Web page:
Switzerland has been on a mission to gain the cryptocurrency crown and become the crypto capital of the world. Several countries have been on the trail to take advantage of the crypto-boom, Switzerland is looking to gain back supremacy, which is affirmed by private Swiss bank, Maerki Baumann, forming banking agreement with cryptocurrency firms to operate with them and provide crypto services. The first bank to start accepting crypto assets was Falcon Private Bank. This move by the to major private Swiss banks is drawn from greater demand from the public who have had to invest and trade their crypto currencies in other places before, which is now aimed to be exploited by these banks and they have hence, responded to the new demands. Based in Zurich, Maerki Baumann specialize in asset management and have been family-run for 80 years, with an estimated management of over 7 billion Swiss francs.
Despite of the high popularity of cryptocurrency in the country, most banks in the country refuse to accept money traded via crypto assets which is held by many in Switzerland. This refusal is mainly down to the fact that the money traded via digital assets cannot be tracked and could be tainted or a part of some laundering activity. Maerki Baumann also do not offer direct investment in cryptocurrencies, however they do provide experts to their clients, if need be. In a statement they’ve informed:
MBC does not offer direct investments, but we are happy to make information available on certificates from renowned issuers in this area. Maerki Baumann does not issue recommendations regarding the quality of crypto exchanges and/or custody solutions (wallets), but we would be happy to provide interested clients with contact details for specialists in the area of blockchain technology and cryptocurrencies.
MBC further claim to have been ‘keeping an eye’ on this particular space:
Maerki Baumann is keeping an eye on the development of these investment instruments and the corresponding progress on the regulatory side, without looking to gain exposure to this young asset class at the present time. This is true not just of direct investments in cryptocurrencies, but also investments in the necessary technology for the trading and custody of these instruments.
The bank also admitted in a statement that they did not currently possess adequate repertoire to adopt crypto trading and investment, but they would be keen to keep their options open regarding the outlook.
We currently see cryptocurrencies as alternative investment vehicles, but we have limited experience and data (prices, volatility, trading volumes) available in our house,
The crypto-valley, Switzerland
It is rather intriguing to realize, that a booming economy of the world such as Switzerland, that is closely tied to it’s rather high flying Franc, is still enticed by the volatile digital currencies. Four of the 10 biggest initial coin offerings last year were in Switzerland, more than any other country. Switzerland has a well maintained repute in becoming a global hub for cryptocurrencies and blockchain projects. The SIX Group – the parent company of Maerki Baumann, announced last July that it will establish a fully integrated digital asset infrastructure, known as the ‘Swiss Digital Exchange’. This pragmatic venture is set to open it’s doors in 2019 under the financial regulators of the country.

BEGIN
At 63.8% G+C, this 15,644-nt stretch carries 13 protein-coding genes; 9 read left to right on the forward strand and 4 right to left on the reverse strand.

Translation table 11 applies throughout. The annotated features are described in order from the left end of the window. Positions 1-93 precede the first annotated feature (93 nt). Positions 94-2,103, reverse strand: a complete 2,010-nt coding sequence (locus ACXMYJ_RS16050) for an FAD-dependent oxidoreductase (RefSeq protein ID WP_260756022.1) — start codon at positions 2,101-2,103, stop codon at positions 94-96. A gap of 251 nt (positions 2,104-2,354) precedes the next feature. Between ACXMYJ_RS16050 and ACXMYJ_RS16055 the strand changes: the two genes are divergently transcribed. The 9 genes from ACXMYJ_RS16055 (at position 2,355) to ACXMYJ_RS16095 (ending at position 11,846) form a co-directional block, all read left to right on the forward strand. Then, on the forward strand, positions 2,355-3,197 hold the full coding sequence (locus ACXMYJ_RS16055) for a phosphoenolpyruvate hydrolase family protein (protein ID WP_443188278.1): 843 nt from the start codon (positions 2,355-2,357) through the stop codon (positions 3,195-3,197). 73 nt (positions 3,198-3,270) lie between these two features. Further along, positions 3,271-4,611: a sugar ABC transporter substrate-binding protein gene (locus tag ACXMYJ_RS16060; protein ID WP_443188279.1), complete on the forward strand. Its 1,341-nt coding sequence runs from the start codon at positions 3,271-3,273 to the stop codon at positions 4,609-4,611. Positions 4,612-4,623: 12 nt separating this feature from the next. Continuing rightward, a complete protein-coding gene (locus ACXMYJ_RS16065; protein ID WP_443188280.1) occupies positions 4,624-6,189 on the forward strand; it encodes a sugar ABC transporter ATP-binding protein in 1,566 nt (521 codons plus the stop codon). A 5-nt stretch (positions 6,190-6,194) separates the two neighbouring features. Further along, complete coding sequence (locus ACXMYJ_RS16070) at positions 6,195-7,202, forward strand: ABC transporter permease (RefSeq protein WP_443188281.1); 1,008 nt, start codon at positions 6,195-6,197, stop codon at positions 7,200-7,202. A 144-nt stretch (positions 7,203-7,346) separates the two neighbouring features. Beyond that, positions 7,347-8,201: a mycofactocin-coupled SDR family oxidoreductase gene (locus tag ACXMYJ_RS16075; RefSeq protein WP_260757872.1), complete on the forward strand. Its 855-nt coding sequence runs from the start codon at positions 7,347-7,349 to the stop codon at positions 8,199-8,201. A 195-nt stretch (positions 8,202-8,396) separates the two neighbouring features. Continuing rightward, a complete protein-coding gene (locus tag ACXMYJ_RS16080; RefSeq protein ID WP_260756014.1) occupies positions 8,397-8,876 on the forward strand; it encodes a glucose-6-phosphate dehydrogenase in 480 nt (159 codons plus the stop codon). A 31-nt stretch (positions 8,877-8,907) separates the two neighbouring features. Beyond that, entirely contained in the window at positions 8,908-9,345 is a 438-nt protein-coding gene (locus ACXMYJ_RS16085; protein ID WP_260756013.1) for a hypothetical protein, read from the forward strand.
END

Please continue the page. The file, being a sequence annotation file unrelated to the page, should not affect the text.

Often dubbed as the Silicon Valley equivalent, a ‘Crypto-Valley’ is on the loom, in Switzerland. It’s elite banking prowess, booming economy, low taxes and elite universities could always help it make the home of cryptocurrencies. Mr. Worrall, from MyBit headquarters said:
Switzerland “is the best from a tax, legal and operational standpoint,”
Persistent crypto problems
Despite of the positive note, Baumann’s comes as a bold move. Swiss regulators had expressed great concern at a large exodus of crypto companies from ‘crypto valley’ coinciding with the closure of two small banks that had been open to establishing business with companies and individuals who had assets related to crypto related activities. Following the closure of these banks, industry businesses had faced difficulties finding willing banking partners, highlighting an issue that has long plagued crypto companies in many other regions. This prudentness is echoed by Maerki’s advice in digital investing in their report:
We would advise against any major investment in cryptocurrencies at present. In our view, cryptocurrencies are unsuitable for long-term investors due to the uncertainties set out above. Only investors who are aware of all the risks associated with these investment instruments should consider allocating a limited proportion of their disposable assets to this asset class.
Second and not the least
Maerki Baumann’s decision to begin working with crypto industry firms could help stem the tide of such businesses leaving Switzerland, enabling the country to remain an important hub for cryptocurrency and blockchain development which keeps them at a knife’s edge with other major stakeholders in the crypto demographic. Malta and Switzerland are leading the way inside Europe, Germany are also taking big steps forward, and possibly the biggest news in recent times is that of “Bakkt”, the exchange being launched by the International Exchange – the owner of the New York Stock Exchange. It is certainly a small step towards something big, which is being spearheaded by Switzerland. Maerki Baumann’s decisiveness coupled with a radical approach towards crypto is just the kind of patience that is required for this space to pan out in a systematic way. The second bank to offer crypto services might not be the last one, there in ‘Crypto Valley’ Switzerland.